"The Peace of Wild Things" by Wendell Berry
When despair for the world grows in me
|Brooks Mountain Range|
and I wake in the night at the least sound
in fear of what my life and my children's lives may be,
I go and lie down where the wood drake
rests in his beauty on the water, and the great heron feeds.
I come to the peace of wild things
who do not tax their lives with forethought
of grief. I come into the presence of still water.
And I feel above me the day-blind stars
waiting with their light. For a time
I rest in the grace of the world, and am free.
Mike and I arrived at the lake first and the quiet, after our float plane took off again, was immense. It was almost a vacuum of silence, an ambivalent lack of noise broken soon by the calls of loons. We could hear the engine of the plane for awhile and then nothing but the wind and loons in the distance, those hermitic birds that are difficult to see and whose eggs you'll find first, before you see the birds themselves. Their calls sound mournful, but I hesitate to personify them that way. This quiet--even with the loons, the foxes speaking to one another, the wind, and the outflow of water in the distance--is complete. Days later I walked up the hill while Mike and I waited to be picked up and only a few feet beyond the bear fence the music we were listening to got quieter; only a few feet further and I couldn't hear it at all. There were no distant motors, or pile-drivers, or construction noises; no people talking, doors slamming, or cars starting; there were no creaking houses, or buzzing streetlights, or helicopters, or even planes, and all of that is a good thing--this was the most silent place I have ever been.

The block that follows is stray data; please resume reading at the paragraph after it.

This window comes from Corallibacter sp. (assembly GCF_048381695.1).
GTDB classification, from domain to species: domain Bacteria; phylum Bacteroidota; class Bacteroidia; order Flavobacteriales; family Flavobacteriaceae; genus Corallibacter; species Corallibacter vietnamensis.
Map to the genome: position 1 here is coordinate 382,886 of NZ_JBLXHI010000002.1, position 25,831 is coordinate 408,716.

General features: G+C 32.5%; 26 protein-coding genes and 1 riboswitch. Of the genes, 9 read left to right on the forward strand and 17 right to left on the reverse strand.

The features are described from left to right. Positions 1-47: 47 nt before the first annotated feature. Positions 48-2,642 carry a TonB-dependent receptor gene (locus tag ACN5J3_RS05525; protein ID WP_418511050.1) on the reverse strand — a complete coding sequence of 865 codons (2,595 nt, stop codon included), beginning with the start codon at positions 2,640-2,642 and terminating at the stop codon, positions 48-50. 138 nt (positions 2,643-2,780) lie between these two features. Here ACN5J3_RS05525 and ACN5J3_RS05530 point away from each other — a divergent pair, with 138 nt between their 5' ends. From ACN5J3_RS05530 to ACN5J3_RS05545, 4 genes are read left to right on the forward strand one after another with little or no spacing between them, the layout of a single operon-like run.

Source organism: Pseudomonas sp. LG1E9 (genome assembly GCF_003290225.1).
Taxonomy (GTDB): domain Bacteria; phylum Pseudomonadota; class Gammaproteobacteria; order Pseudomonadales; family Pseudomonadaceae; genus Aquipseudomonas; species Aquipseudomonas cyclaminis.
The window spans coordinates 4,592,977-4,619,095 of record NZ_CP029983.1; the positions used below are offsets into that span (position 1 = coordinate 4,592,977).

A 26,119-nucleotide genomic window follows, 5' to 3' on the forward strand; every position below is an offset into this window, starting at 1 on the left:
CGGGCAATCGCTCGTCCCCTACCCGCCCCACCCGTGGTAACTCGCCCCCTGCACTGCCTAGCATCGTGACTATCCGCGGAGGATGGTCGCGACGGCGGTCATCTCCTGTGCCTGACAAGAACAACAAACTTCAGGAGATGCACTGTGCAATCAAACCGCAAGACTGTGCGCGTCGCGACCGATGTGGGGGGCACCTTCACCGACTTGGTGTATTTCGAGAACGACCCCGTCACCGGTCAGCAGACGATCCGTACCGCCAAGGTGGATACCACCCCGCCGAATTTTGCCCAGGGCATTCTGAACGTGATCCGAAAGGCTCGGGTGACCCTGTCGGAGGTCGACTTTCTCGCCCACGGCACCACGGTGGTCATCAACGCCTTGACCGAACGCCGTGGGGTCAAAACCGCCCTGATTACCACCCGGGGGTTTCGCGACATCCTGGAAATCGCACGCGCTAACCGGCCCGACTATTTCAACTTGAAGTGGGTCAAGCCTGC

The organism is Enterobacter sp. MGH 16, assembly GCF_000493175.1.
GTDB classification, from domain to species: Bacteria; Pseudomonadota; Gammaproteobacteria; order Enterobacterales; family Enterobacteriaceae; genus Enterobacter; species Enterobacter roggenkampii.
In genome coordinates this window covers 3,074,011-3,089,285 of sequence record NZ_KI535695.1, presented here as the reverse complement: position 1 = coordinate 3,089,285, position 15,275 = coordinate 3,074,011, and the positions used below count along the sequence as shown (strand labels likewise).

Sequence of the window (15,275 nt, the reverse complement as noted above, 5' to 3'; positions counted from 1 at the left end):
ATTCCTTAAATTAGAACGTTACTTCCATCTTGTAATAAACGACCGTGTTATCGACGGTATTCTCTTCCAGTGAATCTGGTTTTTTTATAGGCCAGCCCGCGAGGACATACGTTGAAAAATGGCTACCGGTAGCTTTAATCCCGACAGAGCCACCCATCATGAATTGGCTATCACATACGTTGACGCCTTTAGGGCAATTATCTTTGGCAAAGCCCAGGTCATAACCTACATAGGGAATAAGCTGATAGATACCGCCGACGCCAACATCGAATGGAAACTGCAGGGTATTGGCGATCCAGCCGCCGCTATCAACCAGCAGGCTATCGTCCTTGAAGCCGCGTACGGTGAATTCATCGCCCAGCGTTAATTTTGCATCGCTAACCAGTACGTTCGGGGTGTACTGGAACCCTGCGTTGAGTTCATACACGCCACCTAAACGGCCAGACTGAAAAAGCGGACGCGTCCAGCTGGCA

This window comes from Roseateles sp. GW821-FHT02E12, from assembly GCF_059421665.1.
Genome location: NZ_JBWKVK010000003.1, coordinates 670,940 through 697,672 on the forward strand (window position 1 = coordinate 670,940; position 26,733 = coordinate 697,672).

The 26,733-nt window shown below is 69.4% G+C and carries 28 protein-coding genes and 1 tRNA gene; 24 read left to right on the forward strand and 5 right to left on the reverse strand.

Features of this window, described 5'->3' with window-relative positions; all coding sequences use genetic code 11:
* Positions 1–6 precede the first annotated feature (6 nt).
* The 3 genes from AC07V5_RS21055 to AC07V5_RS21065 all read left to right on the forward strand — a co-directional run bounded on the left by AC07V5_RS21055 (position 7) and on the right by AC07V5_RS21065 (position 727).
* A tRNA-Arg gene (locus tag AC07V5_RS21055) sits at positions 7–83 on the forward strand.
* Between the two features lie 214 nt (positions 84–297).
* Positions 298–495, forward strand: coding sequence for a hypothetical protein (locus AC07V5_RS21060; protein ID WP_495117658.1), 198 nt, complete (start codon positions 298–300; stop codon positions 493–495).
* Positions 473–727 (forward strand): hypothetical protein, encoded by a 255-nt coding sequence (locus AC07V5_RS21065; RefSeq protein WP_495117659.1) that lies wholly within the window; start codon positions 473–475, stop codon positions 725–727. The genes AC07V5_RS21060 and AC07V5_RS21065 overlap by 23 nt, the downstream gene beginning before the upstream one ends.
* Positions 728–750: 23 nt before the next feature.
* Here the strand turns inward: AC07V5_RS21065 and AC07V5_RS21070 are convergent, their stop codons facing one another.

After I have been outside I worry even more about natural things, and I understand the despair that Berry talks about. We need these silent places so that we can "rest in the grace of the world," and we need to protect this grace. When we got back to town we had dinner with a most excellent and interesting group of people--social workers, anthropologists, archaeologists, botanists, soil scientists, teachers, and more--and this was good too. At midnight we took a boat ride across the sound and as we pushed the boat into the water, there was almost no horizon line--the sky and water met seamlessly. The moon was rising as the sun was setting and both would soon circle around us. The next morning we picked blueberries for hours and as I lay in the tundra and filled my bucket with berries, I realized how free I am. I am thankful for these small moments, these days that blur the line between sea and sky.